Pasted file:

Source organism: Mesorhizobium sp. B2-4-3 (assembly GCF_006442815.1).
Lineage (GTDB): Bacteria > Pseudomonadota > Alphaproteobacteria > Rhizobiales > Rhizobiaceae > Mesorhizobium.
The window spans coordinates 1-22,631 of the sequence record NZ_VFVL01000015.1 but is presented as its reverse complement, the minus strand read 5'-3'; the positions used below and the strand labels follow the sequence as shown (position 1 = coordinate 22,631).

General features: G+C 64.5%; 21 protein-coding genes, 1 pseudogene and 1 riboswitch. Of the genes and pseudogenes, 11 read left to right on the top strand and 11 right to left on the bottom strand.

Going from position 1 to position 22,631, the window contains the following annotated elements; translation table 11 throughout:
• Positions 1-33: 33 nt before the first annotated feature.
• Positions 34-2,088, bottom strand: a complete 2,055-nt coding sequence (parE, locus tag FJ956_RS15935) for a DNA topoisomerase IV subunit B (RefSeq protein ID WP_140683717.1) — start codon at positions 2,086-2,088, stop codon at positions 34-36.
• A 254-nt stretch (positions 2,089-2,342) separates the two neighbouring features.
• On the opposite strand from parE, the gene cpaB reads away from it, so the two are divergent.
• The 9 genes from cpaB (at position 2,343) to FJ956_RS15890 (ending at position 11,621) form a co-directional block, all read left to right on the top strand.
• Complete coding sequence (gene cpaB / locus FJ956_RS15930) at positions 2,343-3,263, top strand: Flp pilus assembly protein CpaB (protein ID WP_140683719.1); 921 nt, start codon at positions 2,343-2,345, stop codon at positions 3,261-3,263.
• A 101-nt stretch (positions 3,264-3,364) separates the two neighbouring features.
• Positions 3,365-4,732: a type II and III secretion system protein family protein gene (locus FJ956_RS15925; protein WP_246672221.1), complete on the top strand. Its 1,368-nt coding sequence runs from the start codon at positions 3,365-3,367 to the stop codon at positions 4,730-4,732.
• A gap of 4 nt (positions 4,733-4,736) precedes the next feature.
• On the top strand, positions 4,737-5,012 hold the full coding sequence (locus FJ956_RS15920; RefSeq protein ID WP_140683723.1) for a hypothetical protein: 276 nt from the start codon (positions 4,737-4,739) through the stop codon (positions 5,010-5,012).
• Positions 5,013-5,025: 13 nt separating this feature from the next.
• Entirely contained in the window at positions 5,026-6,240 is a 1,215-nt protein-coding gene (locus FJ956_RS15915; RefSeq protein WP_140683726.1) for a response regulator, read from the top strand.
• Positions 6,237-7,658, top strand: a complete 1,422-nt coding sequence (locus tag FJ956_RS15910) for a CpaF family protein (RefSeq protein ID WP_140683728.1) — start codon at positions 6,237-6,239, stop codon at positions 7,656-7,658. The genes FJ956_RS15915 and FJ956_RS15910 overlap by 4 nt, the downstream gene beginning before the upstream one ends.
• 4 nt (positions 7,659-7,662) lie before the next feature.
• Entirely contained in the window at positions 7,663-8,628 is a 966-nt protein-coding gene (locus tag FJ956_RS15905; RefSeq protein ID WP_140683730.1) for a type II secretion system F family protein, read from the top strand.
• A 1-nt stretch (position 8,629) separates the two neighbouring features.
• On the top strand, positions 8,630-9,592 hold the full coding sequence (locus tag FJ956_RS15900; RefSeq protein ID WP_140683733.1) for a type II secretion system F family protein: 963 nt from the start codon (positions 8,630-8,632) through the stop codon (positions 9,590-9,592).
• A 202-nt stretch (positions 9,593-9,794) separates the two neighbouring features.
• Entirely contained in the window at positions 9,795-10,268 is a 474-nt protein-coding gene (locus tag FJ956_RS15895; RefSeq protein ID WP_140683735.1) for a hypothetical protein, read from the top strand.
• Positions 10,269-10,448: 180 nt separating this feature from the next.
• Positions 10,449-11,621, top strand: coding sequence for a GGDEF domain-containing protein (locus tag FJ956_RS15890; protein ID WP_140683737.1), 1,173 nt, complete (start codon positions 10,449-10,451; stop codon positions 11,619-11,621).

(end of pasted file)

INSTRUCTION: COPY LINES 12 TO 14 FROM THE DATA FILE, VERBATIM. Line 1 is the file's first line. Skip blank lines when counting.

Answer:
• A 101-nt stretch (positions 3,264-3,364) separates the two neighbouring features.
• Positions 3,365-4,732: a type II and III secretion system protein family protein gene (locus FJ956_RS15925; protein WP_246672221.1), complete on the top strand. Its 1,368-nt coding sequence runs from the start codon at positions 3,365-3,367 to the stop codon at positions 4,730-4,732.
• A gap of 4 nt (positions 4,733-4,736) precedes the next feature.